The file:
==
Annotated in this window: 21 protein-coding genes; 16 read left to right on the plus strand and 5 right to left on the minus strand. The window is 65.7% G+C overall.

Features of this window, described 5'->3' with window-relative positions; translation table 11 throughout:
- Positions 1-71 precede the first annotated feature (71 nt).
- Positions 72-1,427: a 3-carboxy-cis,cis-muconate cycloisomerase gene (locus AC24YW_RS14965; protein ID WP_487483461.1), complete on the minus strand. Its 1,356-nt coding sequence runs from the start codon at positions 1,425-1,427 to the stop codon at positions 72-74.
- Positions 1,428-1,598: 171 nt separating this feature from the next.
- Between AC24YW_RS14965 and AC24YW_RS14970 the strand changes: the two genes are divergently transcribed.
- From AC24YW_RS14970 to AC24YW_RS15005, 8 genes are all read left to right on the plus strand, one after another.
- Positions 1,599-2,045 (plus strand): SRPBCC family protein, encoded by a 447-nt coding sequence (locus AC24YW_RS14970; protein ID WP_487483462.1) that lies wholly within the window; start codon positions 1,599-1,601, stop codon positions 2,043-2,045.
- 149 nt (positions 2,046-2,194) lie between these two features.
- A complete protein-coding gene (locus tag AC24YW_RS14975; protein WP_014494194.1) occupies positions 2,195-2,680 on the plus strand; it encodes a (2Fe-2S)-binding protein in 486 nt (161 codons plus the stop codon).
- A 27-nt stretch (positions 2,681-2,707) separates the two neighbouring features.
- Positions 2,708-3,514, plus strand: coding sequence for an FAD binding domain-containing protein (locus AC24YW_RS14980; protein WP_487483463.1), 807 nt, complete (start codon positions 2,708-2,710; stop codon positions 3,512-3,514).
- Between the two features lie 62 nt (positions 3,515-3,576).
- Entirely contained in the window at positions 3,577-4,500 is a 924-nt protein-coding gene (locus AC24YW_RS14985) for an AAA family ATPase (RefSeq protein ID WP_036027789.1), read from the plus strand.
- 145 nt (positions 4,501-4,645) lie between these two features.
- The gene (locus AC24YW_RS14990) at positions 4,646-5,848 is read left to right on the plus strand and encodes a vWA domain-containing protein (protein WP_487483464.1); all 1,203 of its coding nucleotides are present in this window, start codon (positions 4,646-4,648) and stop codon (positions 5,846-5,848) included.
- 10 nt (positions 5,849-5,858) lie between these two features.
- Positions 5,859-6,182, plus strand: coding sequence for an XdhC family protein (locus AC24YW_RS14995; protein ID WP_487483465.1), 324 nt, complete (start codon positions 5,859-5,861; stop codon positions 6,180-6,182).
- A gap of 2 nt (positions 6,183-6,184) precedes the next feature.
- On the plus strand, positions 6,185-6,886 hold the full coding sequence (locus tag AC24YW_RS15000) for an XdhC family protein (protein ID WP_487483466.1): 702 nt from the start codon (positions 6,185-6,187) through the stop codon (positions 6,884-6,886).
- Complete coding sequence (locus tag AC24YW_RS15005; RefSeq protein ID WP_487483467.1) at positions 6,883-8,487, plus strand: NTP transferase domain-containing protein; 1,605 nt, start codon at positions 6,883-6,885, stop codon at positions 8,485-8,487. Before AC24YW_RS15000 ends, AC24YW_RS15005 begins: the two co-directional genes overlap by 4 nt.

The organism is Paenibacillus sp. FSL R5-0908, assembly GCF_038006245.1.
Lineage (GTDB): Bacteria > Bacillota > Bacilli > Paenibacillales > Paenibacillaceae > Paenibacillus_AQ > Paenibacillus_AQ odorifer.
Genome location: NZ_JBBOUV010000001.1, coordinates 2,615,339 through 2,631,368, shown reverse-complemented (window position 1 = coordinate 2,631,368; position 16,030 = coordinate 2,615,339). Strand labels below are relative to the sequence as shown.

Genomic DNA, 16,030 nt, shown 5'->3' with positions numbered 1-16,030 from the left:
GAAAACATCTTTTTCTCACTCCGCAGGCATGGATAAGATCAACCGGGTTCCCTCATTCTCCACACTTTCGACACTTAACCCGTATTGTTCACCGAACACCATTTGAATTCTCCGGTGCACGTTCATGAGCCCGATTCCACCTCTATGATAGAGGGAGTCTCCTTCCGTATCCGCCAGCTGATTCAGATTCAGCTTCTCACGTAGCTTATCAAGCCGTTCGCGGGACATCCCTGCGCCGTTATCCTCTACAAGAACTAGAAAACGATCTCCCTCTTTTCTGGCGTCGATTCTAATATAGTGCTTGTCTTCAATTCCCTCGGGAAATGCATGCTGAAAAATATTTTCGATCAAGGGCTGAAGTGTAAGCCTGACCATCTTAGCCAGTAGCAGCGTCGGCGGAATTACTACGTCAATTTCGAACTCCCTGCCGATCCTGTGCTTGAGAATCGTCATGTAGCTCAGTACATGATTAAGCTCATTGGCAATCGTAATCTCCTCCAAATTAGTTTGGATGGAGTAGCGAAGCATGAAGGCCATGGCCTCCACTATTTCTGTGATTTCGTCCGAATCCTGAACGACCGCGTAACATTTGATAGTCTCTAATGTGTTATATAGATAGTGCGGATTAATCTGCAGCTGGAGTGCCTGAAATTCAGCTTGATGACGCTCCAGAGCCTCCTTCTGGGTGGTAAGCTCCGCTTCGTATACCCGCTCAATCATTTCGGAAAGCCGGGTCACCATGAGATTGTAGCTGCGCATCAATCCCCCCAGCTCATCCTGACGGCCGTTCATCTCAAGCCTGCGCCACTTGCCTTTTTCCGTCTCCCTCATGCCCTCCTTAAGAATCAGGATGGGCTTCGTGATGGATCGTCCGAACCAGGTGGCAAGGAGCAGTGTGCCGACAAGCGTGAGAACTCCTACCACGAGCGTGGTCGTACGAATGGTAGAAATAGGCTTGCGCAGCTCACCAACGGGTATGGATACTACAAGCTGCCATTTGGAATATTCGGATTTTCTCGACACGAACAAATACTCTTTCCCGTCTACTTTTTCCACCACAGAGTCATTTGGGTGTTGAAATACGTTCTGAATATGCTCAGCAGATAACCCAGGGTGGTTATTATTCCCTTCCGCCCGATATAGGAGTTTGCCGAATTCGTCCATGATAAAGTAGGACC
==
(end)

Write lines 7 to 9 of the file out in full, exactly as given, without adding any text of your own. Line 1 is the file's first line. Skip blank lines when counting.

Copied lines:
- From AC24YW_RS14970 to AC24YW_RS15005, 8 genes are all read left to right on the plus strand, one after another.
- Positions 1,599-2,045 (plus strand): SRPBCC family protein, encoded by a 447-nt coding sequence (locus AC24YW_RS14970; protein ID WP_487483462.1) that lies wholly within the window; start codon positions 1,599-1,601, stop codon positions 2,043-2,045.
- 149 nt (positions 2,046-2,194) lie between these two features.